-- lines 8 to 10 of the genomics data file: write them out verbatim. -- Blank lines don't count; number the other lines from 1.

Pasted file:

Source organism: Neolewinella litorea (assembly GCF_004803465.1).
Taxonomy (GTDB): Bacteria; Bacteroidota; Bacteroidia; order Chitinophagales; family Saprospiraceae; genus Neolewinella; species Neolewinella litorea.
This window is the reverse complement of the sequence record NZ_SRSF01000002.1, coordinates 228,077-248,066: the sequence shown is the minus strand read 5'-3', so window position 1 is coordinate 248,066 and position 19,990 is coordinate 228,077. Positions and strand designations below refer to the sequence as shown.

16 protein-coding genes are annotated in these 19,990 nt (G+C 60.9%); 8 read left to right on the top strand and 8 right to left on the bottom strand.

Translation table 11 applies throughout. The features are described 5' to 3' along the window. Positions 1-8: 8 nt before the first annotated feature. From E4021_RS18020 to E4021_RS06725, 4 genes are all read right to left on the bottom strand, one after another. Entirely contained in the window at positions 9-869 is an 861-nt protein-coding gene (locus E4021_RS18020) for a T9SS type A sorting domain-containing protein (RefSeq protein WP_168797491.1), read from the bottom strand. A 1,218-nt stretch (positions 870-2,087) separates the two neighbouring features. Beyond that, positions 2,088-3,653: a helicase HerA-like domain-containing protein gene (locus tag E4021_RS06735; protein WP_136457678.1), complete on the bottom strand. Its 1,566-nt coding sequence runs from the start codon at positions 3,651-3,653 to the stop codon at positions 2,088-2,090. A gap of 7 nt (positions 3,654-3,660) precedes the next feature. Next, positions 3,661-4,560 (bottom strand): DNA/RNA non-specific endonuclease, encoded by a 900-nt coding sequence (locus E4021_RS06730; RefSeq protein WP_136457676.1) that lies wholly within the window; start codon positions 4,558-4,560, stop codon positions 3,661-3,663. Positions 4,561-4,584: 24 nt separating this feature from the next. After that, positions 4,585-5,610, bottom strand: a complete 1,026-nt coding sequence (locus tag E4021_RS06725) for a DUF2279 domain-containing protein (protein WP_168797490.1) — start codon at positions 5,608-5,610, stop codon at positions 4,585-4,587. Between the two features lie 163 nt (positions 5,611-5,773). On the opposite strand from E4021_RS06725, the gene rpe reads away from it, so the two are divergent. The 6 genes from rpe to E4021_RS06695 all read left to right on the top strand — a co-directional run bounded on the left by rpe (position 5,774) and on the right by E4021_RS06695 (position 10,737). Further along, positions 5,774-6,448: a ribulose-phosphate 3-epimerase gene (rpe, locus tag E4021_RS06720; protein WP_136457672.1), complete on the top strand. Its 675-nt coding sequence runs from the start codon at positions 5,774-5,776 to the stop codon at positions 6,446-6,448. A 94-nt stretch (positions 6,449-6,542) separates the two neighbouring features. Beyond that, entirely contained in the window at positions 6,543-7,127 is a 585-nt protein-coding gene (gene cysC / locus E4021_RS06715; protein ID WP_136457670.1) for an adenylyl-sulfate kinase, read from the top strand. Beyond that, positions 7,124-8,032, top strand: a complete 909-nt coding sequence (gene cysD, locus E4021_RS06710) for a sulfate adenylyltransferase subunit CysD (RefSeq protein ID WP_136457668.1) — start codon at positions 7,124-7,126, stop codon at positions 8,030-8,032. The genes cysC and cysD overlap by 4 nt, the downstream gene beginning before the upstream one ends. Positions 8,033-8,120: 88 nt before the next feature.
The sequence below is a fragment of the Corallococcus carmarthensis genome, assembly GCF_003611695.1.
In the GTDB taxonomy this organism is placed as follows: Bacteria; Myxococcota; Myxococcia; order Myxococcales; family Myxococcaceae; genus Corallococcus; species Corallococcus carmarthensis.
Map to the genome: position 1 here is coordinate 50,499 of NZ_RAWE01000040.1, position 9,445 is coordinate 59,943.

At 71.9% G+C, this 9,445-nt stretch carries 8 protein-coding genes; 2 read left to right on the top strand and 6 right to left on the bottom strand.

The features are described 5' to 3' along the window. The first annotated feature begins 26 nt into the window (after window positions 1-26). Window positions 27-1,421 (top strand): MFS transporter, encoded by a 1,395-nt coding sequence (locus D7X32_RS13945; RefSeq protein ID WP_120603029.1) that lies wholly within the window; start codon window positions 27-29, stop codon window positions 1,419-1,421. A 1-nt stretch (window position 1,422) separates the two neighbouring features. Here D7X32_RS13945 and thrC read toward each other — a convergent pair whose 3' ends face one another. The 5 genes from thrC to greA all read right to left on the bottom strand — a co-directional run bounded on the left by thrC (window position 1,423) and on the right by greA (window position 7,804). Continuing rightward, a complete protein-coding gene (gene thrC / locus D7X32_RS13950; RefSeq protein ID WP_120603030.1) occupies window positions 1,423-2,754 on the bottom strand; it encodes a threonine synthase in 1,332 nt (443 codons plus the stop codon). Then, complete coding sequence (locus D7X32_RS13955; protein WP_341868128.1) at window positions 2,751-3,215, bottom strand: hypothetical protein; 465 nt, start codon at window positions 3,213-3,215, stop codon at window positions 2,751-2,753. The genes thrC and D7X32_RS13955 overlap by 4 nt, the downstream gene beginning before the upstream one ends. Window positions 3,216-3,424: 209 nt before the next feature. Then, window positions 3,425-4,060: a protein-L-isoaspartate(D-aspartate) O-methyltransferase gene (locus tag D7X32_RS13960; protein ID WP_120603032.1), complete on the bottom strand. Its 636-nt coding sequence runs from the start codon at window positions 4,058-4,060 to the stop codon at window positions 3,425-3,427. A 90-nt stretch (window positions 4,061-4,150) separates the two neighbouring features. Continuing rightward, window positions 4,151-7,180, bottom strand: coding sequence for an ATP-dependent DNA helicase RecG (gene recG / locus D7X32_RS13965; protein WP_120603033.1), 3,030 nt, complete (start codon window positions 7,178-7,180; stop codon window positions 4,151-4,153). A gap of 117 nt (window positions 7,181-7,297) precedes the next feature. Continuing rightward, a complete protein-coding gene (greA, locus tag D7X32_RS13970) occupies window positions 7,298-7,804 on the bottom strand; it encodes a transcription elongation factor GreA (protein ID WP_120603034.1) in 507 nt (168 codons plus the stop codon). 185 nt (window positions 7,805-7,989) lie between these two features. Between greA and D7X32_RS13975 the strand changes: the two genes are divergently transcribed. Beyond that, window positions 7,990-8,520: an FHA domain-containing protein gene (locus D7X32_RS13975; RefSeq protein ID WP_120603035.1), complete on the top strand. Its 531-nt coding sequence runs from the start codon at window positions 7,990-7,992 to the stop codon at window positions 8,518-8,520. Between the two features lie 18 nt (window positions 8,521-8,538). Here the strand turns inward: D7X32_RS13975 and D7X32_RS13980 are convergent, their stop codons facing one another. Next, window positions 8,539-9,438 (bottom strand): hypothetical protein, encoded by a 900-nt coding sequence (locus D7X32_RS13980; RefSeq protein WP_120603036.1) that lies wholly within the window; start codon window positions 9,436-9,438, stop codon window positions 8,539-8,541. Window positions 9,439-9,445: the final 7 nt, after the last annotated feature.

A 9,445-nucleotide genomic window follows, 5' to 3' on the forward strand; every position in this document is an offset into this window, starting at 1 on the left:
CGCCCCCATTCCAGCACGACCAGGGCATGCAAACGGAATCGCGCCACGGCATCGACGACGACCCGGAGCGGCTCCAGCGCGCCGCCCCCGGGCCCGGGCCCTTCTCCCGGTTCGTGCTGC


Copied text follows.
Map to the genome: position 1 here is coordinate 50,499 of NZ_RAWE01000040.1, position 9,445 is coordinate 59,943.

At 71.9% G+C, this 9,445-nt stretch carries 8 protein-coding genes; 2 read left to right on the top strand and 6 right to left on the bottom strand.

The features are described 5' to 3' along the window. The first annotated feature begins 26 nt into the window (after window positions 1-26). Window positions 27-1,421 (top strand): MFS transporter, encoded by a 1,395-nt coding sequence (locus D7X32_RS13945; RefSeq protein ID WP_120603029.1) that lies wholly within the window; start codon window positions 27-29, stop codon window positions 1,419-1,421. A 1-nt stretch (window position 1,422) separates the two neighbouring features. Here D7X32_RS13945 and thrC read toward each other — a convergent pair whose 3' ends face one another. The 5 genes from thrC to greA all read right to left on the bottom strand — a co-directional run bounded on the left by thrC (window position 1,423) and on the right by greA (window position 7,804). Continuing rightward, a complete protein-coding gene (gene thrC / locus D7X32_RS13950; RefSeq protein ID WP_120603030.1) occupies window positions 1,423-2,754 on the bottom strand; it encodes a threonine synthase in 1,332 nt (443 codons plus the stop codon). Then, complete coding sequence (locus D7X32_RS13955; protein WP_341868128.1) at window positions 2,751-3,215, bottom strand: hypothetical protein; 465 nt, start codon at window positions 3,213-3,215, stop codon at window positions 2,751-2,753. The genes thrC and D7X32_RS13955 overlap by 4 nt, the downstream gene beginning before the upstream one ends. Window positions 3,216-3,424: 209 nt before the next feature. Then, window positions 3,425-4,060: a protein-L-isoaspartate(D-aspartate) O-methyltransferase gene (locus tag D7X32_RS13960; protein ID WP_120603032.1), complete on the bottom strand. Its 636-nt coding sequence runs from the start codon at window positions 4,058-4,060 to the stop codon at window positions 3,425-3,427. A 90-nt stretch (window positions 4,061-4,150) separates the two neighbouring features. Continuing rightward, window positions 4,151-7,180, bottom strand: coding sequence for an ATP-dependent DNA helicase RecG (gene recG / locus D7X32_RS13965; protein WP_120603033.1), 3,030 nt, complete (start codon window positions 7,178-7,180; stop codon window positions 4,151-4,153). A gap of 117 nt (window positions 7,181-7,297) precedes the next feature. Continuing rightward, a complete protein-coding gene (greA, locus tag D7X32_RS13970) occupies window positions 7,298-7,804 on the bottom strand; it encodes a transcription elongation factor GreA (protein ID WP_120603034.1) in 507 nt (168 codons plus the stop codon). 185 nt (window positions 7,805-7,989) lie between these two features. Between greA and D7X32_RS13975 the strand changes: the two genes are divergently transcribed. Beyond that, window positions 7,990-8,520: an FHA domain-containing protein gene (locus D7X32_RS13975; RefSeq protein ID WP_120603035.1), complete on the top strand. Its 531-nt coding sequence runs from the start codon at window positions 7,990-7,992 to the stop codon at window positions 8,518-8,520. Between the two features lie 18 nt (window positions 8,521-8,538). Here the strand turns inward: D7X32_RS13975 and D7X32_RS13980 are convergent, their stop codons facing one another. Next, window positions 8,539-9,438 (bottom strand): hypothetical protein, encoded by a 900-nt coding sequence (locus D7X32_RS13980; RefSeq protein WP_120603036.1) that lies wholly within the window; start codon window positions 9,436-9,438, stop codon window positions 8,539-8,541. Window positions 9,439-9,445: the final 7 nt, after the last annotated feature.